These are the today’s stories on Malta’s newspaper front pages.
The Times leads with the resignation of Opposition MP Marthese Portelli from parliament. She announced her decision in a social media post on Thursday where she said she would “cherish” her seven years in the House but did not offer reasons for her decision.
In-Nazzjon quotes PN Leader Adrian Delia’s reaction to the resignation of Marthese Portelli from MP. Delia praised Portelli’s contribution to the party and said that people always knew where they stood with her.
The Independent reveals that a new police inspector and 12 officers have been recruited by the traffic police unit to alleviate the shortage. The sector lost more than three-quarters of its 50 members since details of the overtime scandal emerged.
In-Nazzjon says that authorities have investigated 22 cases for coronavirus so far but all of them tested negative. The paper says that a national helpline set up to inform and answer questions receives around 3,000 calls a day.
L-Orizzont says that people are angered by the rising prices of hand sanitizers following the international outbreak of the coronavirus. The people spoke to an employee at a pharmacy who said that prices have been revised by wholesalers, not pharmacies.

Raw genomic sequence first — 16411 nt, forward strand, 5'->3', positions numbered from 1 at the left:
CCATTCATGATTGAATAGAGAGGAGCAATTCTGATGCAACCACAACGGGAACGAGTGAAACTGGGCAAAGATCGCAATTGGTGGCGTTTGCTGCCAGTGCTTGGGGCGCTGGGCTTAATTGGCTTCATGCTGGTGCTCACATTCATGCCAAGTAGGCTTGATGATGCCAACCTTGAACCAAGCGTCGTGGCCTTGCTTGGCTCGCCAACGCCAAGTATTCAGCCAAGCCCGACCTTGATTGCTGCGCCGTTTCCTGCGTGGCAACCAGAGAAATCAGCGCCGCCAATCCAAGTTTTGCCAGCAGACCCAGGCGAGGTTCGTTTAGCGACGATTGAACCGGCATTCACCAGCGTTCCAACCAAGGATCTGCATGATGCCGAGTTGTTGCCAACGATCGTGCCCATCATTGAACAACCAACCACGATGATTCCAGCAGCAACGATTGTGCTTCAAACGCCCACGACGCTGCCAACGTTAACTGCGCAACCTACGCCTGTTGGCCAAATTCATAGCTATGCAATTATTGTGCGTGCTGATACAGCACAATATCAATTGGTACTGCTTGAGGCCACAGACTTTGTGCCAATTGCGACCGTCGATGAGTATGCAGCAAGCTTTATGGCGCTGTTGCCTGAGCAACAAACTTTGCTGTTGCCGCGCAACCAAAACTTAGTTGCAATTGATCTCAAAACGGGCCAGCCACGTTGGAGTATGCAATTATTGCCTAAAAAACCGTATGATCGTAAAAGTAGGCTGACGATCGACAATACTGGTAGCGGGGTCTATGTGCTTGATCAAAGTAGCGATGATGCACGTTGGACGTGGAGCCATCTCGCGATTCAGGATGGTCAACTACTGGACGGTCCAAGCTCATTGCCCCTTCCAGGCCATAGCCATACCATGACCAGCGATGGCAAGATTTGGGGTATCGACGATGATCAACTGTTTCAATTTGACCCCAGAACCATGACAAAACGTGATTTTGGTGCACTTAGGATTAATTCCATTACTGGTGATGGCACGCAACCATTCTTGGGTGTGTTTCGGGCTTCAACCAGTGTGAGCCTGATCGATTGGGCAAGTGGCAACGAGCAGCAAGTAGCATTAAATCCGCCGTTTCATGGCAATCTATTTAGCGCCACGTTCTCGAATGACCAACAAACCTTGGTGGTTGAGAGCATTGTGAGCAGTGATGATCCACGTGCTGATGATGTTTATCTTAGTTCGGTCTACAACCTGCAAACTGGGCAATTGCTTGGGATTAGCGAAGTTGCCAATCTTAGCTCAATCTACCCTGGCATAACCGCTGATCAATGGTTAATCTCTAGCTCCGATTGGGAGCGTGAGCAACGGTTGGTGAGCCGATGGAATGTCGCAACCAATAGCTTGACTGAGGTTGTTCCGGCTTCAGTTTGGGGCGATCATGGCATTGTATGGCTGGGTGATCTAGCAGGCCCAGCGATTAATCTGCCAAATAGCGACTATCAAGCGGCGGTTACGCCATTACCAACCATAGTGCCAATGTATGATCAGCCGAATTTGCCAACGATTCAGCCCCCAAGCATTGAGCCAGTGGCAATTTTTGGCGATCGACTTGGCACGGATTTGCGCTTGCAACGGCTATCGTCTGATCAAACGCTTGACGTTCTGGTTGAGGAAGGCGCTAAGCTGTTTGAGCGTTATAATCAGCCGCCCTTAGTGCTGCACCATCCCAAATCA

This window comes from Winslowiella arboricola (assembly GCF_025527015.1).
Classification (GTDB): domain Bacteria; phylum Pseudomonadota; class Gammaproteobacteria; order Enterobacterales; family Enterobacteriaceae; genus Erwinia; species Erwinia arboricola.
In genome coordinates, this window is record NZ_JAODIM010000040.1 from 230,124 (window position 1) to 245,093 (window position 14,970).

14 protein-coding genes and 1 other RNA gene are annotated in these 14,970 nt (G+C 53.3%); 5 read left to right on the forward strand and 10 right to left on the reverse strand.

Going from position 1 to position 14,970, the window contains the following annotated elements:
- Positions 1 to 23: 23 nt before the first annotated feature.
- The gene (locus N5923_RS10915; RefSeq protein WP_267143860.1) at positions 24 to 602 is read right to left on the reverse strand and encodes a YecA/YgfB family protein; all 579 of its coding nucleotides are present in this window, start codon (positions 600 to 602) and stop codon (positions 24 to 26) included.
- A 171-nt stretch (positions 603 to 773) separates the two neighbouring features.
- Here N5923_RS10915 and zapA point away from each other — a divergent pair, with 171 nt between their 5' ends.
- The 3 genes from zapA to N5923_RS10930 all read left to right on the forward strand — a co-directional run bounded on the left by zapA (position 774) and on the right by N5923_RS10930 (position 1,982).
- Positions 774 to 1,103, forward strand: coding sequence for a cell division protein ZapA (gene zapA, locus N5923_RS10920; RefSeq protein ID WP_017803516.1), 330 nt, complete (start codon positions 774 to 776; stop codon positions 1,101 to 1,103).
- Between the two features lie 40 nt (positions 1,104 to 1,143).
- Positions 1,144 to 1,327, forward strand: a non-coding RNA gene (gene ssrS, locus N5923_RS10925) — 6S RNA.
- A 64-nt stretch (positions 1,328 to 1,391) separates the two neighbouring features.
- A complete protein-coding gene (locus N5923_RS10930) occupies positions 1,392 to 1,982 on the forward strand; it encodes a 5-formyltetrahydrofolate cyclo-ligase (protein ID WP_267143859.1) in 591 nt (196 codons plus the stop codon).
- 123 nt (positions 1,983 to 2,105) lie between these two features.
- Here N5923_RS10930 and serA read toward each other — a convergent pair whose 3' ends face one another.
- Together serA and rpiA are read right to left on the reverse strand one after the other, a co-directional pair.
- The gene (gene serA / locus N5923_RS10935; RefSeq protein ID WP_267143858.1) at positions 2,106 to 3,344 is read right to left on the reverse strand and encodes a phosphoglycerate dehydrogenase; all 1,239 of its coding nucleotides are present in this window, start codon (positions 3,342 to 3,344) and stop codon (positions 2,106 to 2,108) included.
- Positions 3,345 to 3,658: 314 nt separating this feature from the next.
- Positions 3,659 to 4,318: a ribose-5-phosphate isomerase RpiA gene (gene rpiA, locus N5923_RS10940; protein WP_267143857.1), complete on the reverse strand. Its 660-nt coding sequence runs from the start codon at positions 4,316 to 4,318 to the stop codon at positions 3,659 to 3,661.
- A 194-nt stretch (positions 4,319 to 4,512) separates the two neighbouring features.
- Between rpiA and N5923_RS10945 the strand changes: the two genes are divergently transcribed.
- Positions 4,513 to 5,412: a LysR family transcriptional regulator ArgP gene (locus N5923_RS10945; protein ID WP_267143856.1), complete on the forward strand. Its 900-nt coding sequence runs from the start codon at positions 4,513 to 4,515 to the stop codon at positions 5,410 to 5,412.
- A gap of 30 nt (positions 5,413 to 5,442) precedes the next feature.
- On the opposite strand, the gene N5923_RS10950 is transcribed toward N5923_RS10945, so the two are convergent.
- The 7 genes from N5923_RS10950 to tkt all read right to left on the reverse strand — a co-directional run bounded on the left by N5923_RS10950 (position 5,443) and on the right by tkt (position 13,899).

In-Nazzjon reports on the sacking of Labour Party CEO Randolph Debattista by party leader Robert Abela. The paper says that Debattista was close to deputy leader Chris Fearne and the decision exposes a split within the PL.
The Times says that employers are seeking government help to finance a 14-day self-quarantine recommended by authorities for employees returning from covid-19 hotspots. The paper says that there is uncertainty over whether this period qualifies as sick leave.
The Independent speaks to lawyer and former police inspector Mary Muscat who warned against turning the appointment of a Police Commissioner into a ‘public spectacle’. She said the right candidate must perform well in the job not in a televised public grilling.
L-Orizzont quotes Infrastructure Minister Ian Borg who said that the Grand Harbour Clean Air Project is attracting the interest of international stakeholders. The €50 million project will provide shore-to-ship power reducing vessel emissions by up to 90 percent.